How to Squat if You Have Low Back Pain
By Jay Campbell
May 4th, 2017
Low Back Pain affects around 75% of people at some point in their life.
Its about as common as the common cold, it’s almost impossible to find someone whose never experienced it.
If you get into resistance training to any serious degree, you’ll encounter literature that calls the barbell back squat the “King of exercise”.
Ive seen all manner of hyperbole attached to back squatting.
Statements such as:
REAL MEN SQUAT
You either squat, or you are a pussy
Nothing is better than squats
Death or squatting
So on and so forth.
While I understand the faux alpha tough attitude, its also a bunch of silly bullshit.
Narrowing masculinity down to whether or you can do a variant of a movement pattern is bloody absurd,
And the reality is that barbell back squatting is NOT going to be a “superior ultimate ultra” movement for everyone universally.
Such thinking is the usual binary fuckery you encounter in the fitness industry.
Its emotional persuasion language, throw in some half truthful scientific jargon, you believe.
The Meta Level truth is that there is NO exercise that you are required to do. And there is no such thing as a singularly superior movement.
While being able to squat is crucial for lowerbody strength and athletic ability, HOW you squat can vary. There is no exercise fits all
-To illustrate WHY you dont need to backsquat, understand that back squats are “axial loading” of the spine, meaning the bar placed on the upper back puts pressure down the entire spinal column.
This is NOT necessary for muscle growth. While in some people they find it comfortable and it has positive effects on increasing bone density, in others, back squats are simply not a movement they are ever going to get that strong in.
How well you can load your spine depends greatly on your spinal column structure and overall body size.
There are FOUR different kinds of vertebra structure, ranging from oval to square to thick to thin, no two spines are exactly the same.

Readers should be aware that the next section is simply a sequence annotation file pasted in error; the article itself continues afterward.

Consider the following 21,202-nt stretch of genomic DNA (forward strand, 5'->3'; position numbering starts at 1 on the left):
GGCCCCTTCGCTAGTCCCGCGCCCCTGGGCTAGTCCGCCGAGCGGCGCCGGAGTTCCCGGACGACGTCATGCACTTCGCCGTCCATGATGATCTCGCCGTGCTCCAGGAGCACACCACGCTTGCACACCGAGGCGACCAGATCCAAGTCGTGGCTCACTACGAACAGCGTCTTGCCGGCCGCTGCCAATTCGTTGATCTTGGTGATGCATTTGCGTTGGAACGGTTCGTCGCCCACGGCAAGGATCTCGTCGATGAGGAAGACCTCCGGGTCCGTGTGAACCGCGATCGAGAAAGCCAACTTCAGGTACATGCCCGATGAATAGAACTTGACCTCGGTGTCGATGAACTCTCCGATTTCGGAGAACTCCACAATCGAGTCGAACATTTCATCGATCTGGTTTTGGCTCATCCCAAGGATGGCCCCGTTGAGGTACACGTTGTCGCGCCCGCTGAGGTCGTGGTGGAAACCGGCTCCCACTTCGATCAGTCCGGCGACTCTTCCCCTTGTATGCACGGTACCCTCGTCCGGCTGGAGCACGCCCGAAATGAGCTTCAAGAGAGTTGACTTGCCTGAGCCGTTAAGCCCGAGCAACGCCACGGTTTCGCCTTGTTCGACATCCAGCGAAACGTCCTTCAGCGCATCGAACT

Due to structural differences, this is largely what determines how you respond to axial loading.
Some people it feels GOOD. Others, you are setting yourself up for injury if you push the load too much.
Point made, back squatting is not the only way to squat, there are many ways create tension and apply load to the legs.
You have many other alternatives to where you can place the load, with no direct axial loading required
Many many many people seriously injure their spine due to axial loading too heavy.
There is nothing to be prideful about for training hard and heavy for 10 years from 25-35, and then spending 35 for the rest of your life in pain and unable to train pain free.
You were not tough, you were stupid. And unless you actually COMPETED at an elite level, then Im not sure what the payoff was.
Context established, what are alternative exercises to back squatting?
You’ve got at least TEN of them. You can find all of these in my book “The Most Effective Exercise Guide”,
1. Single Leg Split Squats
3. Sumo DB Squats
4. Machine hack squats
5. DB Upright squats
6. Hip Belt Squats
7. Suspension pistol Squats
8. DB Front squats (goblet squats)
9. Trap bar upright Deadsquats
10. KB Front Squats
None of the above put hard pressure onto the spine like the back squats, and all of them can be progressively loaded to build muscle, get stronger, and keep your training pain and injury free
Try them out.